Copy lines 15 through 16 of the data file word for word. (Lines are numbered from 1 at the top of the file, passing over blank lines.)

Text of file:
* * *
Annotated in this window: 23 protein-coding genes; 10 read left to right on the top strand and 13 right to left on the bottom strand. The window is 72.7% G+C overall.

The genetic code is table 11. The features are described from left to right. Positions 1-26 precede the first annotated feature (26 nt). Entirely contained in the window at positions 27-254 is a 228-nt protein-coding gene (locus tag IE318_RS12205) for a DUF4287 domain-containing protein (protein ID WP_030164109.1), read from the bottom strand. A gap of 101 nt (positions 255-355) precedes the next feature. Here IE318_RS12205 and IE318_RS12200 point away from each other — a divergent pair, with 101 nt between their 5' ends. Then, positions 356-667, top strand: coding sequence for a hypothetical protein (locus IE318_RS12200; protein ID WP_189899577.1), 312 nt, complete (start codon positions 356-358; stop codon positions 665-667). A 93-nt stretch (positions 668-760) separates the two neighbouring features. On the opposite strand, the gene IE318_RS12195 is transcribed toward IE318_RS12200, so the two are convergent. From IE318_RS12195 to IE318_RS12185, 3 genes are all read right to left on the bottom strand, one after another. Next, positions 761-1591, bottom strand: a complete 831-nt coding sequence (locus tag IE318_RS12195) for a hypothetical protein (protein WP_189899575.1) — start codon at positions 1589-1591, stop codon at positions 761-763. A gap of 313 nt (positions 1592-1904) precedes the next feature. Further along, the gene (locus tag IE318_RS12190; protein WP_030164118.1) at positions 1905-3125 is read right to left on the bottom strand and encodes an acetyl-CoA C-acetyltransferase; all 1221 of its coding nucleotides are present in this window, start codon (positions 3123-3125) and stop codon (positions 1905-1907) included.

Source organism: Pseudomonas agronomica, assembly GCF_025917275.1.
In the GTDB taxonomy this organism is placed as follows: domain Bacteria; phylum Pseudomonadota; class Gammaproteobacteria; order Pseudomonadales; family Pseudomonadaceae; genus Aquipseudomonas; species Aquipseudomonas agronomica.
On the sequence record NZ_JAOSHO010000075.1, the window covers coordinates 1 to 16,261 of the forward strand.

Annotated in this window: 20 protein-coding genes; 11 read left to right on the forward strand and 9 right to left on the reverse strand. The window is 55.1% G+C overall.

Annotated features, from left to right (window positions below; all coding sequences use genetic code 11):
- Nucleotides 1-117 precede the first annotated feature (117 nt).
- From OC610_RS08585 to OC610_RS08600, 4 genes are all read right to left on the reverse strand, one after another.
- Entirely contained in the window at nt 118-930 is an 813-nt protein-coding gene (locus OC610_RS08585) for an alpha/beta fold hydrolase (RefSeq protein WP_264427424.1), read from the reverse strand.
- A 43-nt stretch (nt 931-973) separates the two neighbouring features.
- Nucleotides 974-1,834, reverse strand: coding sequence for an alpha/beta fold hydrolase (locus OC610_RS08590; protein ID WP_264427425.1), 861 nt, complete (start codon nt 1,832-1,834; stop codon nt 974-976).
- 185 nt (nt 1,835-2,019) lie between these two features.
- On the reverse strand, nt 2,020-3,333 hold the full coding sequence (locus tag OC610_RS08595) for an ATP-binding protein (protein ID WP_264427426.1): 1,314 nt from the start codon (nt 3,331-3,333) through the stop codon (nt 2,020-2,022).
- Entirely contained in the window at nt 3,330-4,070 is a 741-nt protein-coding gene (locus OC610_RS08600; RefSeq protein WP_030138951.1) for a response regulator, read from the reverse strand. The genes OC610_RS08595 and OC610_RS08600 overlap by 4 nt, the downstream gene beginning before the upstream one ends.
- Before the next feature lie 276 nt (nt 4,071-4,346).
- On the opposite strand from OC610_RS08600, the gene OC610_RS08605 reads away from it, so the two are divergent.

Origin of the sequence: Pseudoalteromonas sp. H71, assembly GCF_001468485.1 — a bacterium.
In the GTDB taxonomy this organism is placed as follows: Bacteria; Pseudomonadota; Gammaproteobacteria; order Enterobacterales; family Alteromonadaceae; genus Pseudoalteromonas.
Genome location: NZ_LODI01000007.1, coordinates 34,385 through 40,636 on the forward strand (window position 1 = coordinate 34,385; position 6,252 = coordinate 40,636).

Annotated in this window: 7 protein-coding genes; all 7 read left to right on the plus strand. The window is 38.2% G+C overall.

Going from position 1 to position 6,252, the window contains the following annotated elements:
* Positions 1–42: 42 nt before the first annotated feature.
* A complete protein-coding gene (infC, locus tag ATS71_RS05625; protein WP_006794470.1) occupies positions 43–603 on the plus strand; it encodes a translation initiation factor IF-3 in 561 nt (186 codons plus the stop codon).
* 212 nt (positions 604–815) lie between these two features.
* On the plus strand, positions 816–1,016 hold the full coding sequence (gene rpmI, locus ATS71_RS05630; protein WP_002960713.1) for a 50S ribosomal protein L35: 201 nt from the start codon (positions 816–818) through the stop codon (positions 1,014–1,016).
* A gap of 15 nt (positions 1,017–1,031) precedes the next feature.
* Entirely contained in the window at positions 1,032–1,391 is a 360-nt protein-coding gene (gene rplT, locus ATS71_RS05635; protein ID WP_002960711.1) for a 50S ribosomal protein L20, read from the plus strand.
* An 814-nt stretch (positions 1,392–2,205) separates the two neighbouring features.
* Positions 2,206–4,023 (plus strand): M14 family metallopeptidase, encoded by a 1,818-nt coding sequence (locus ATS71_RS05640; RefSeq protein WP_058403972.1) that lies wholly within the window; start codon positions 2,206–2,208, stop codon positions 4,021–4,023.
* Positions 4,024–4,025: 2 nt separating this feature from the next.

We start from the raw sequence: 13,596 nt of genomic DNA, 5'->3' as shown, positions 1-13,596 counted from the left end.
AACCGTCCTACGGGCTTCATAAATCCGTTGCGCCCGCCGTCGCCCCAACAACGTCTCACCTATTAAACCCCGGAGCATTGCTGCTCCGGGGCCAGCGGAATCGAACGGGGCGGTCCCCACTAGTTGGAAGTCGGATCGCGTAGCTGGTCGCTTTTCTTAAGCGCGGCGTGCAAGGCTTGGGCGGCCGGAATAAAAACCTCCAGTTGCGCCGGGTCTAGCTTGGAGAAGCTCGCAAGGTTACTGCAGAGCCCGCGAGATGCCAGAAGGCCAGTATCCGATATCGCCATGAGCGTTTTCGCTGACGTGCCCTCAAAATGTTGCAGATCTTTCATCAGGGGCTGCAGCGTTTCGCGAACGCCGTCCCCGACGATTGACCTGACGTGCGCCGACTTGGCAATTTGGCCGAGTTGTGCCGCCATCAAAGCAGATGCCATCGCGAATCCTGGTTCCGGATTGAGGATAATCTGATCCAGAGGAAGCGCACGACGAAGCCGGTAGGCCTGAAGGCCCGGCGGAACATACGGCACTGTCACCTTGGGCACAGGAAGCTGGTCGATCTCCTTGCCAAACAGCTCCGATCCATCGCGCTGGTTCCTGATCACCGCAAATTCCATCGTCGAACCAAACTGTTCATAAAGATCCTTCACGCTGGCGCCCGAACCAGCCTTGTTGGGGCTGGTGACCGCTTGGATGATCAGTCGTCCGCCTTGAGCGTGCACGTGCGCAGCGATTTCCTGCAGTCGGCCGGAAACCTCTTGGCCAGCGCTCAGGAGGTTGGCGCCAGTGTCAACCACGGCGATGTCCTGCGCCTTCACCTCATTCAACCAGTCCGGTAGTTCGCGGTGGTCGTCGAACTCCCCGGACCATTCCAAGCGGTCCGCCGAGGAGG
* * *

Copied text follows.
- Entirely contained in the window at nt 3,330-4,070 is a 741-nt protein-coding gene (locus OC610_RS08600; RefSeq protein WP_030138951.1) for a response regulator, read from the reverse strand. The genes OC610_RS08595 and OC610_RS08600 overlap by 4 nt, the downstream gene beginning before the upstream one ends.
- Before the next feature lie 276 nt (nt 4,071-4,346).